Mold Resources

When learning how to remove mold from shower caulking, it’s important to understand that the primary objective is to ensure all contamination is thoroughly eradicated. Even remnants of dead mold can cause ongoing exposure and potential health risks for residents. Therefore, using bleach to tackle this indoor problem is not recommended.

Mold develops root-like structures called hyphae, so it's essential to use methods and products to effectively remove the entire fungal colony, including these roots. Other contaminants, such as mycotoxins and bacteria, which are often challenging to eliminate, should also be addressed. So, how do you remove mold from shower caulking and all the contamination that goes along?

How to Remove Mold From Shower Caulking:

  • Wear protective gear, including masks and gloves.

  • Fill a spray bottle with 6% hydrogen peroxide if available.
  • Spray the affected area and let the hydrogen peroxide sit for at least 10 minutes.
  • Wipe the area with a microfiber towel.
  • Repeat the process at least twice, ensuring you use a clean side of the towel each time to remove any remaining mycotoxins and bacteria.

If mold reappears quickly, you should consider removing the old caulk, thoroughly cleaning the area, and applying new caulk. Incorrectly applied caulk can leave tiny gaps into which mold can penetrate. These gaps can also allow mold to get behind the tile and cause even bigger issues in your bathroom. Recaulking can help eliminate this potential by ensuring a clean and even application of caulk forms a complete seal. Remember, newer caulk is far less porous than old caulk. Check for antimicrobial silicone caulks if you choose to recaulk your shower or tub, as they will provide additional protection against mold growth.

While working, inspect the area carefully. If you notice the wall behind the caulk is damp or has mold, this suggests a more severe problem. Knowing how to remove mold from shower caulking is important, but you must also ensure it doesn’t just come right back. Resolving the underlying issue that caused the moisture is crucial to prevent mold from returning. Mold inside the wall requires immediate attention and removal, often necessitating professional intervention. A qualified inspector can assess the extent of the contamination and identify the source of moisture, allowing a remediation team to address the problem effectively.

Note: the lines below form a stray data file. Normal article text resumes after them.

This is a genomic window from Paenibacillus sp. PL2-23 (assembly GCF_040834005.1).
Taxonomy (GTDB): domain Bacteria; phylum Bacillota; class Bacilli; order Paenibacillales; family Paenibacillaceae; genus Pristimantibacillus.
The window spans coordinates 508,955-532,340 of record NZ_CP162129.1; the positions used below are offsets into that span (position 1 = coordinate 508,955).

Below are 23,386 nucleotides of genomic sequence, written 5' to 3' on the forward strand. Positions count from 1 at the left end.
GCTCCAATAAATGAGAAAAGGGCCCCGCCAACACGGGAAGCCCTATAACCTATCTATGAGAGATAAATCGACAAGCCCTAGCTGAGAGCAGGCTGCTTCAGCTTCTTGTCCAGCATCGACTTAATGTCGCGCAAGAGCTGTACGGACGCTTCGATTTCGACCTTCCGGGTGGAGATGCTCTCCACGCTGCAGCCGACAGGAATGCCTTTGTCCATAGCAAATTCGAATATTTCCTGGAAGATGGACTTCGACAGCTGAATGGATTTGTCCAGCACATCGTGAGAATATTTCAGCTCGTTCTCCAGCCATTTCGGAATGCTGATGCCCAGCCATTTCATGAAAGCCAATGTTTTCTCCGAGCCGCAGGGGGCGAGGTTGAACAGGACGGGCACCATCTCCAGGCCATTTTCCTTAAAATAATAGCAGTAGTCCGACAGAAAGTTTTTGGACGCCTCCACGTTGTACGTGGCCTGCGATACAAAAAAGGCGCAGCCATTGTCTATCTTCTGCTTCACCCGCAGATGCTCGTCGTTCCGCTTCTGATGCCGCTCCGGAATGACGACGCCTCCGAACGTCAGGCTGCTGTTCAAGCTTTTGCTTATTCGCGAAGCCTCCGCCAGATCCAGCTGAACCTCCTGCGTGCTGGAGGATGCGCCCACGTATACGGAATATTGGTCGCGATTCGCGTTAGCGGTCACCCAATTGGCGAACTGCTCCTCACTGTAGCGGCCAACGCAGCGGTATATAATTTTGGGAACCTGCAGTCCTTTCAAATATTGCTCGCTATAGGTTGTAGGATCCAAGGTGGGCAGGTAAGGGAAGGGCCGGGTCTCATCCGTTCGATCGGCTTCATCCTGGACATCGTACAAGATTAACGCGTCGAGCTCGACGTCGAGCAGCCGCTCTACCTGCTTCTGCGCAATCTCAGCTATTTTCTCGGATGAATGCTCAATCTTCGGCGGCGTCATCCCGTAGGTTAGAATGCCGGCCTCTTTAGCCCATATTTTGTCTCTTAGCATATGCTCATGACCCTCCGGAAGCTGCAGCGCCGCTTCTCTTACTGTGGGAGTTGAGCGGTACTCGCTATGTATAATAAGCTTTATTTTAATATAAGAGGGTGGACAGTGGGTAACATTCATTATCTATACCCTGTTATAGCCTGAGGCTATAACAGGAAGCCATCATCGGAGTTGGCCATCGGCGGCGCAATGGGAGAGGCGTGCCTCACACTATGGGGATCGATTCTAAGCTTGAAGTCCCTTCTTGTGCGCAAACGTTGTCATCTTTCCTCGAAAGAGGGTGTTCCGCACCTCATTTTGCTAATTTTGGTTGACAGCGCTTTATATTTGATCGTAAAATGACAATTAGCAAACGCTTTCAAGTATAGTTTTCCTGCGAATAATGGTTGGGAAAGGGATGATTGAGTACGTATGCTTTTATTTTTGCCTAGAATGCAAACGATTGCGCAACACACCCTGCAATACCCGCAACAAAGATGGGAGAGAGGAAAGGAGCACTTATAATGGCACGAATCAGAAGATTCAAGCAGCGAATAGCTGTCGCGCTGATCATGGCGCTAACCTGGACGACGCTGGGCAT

If mold resurfaces after recaulk, it's also advisable to seek professional help to determine the underlying cause of the persistent microbial growth.


Why Does Mold Grow on Caulk?

Now you know how to remove mold from shower caulking, but why does it pop up in the first place? This is a great piece of awareness to know to avoid it! Showers can easily become an ideal breeding ground for mold. These are areas with higher moisture levels relative to the rest of the home, typically experiencing higher temperatures than the rest of the home, and provide mold with all the nutrients needed for it to take root and flourish. Soap scum, skin cells, and other organic matter can all be used as a food source. 

Shower calking, in particular, is a common area for mold to grow. When caulking is freshly applied, it serves as an impermeable barrier, forming a seal between joints and in nooks and crannies of your bathroom. Over time, however, as caulking ages and degrades, it becomes more porous. These tiny pockets trap moisture and organic material, making them ideal areas for spores to begin growing opportunistically.

A side note: sometimes you will hear about mildew in showers, as compared to mold. While mildew certainly sounds less harmless, it just refers to a category of ‘mold” and should be treated the exact same way.


How to Prevent Mold on Shower Caulking

The best way to deal with mold on shower caulking is to prevent it from occurring in the first place.

Here are some tips to get you started:
  • Clean the liner, curtain, rod, and rings once a month if applicable

  • Separate the liner and curtain if applicable
  • Maintain the indoor humidity between 35-50 percent by cracking a door or window and turning on the exhaust fan while showering. If the humidity doesn’t lower to the right level, consider investing in a dehumidifier for the room
  • Squeegee the shower after use
  • Deep clean the bathroom regularly
  • Resolve structural issues like misaligned tiles and aging grout as soon as they’re spotted because they can trap moisture and particles, allowing microbial growth
  • Regularly check for structural issues such as misaligned tiles and aging grout
  • Wash porous materials like bath mats, towels, and liners with a botanical laundry additive like EC3
  • Hanging up the shower mat, towels, washcloths, and anything else damp after use
  • Clean the shower head once a month


Still Have Questions?

A member of our team is here to help!  Click on “Get Started ➤” below to book a consultation with a member of the HOMECLEANSE team. We have a few quick questions that will help us put together a roadmap to solve or prevent all of your mold problems.

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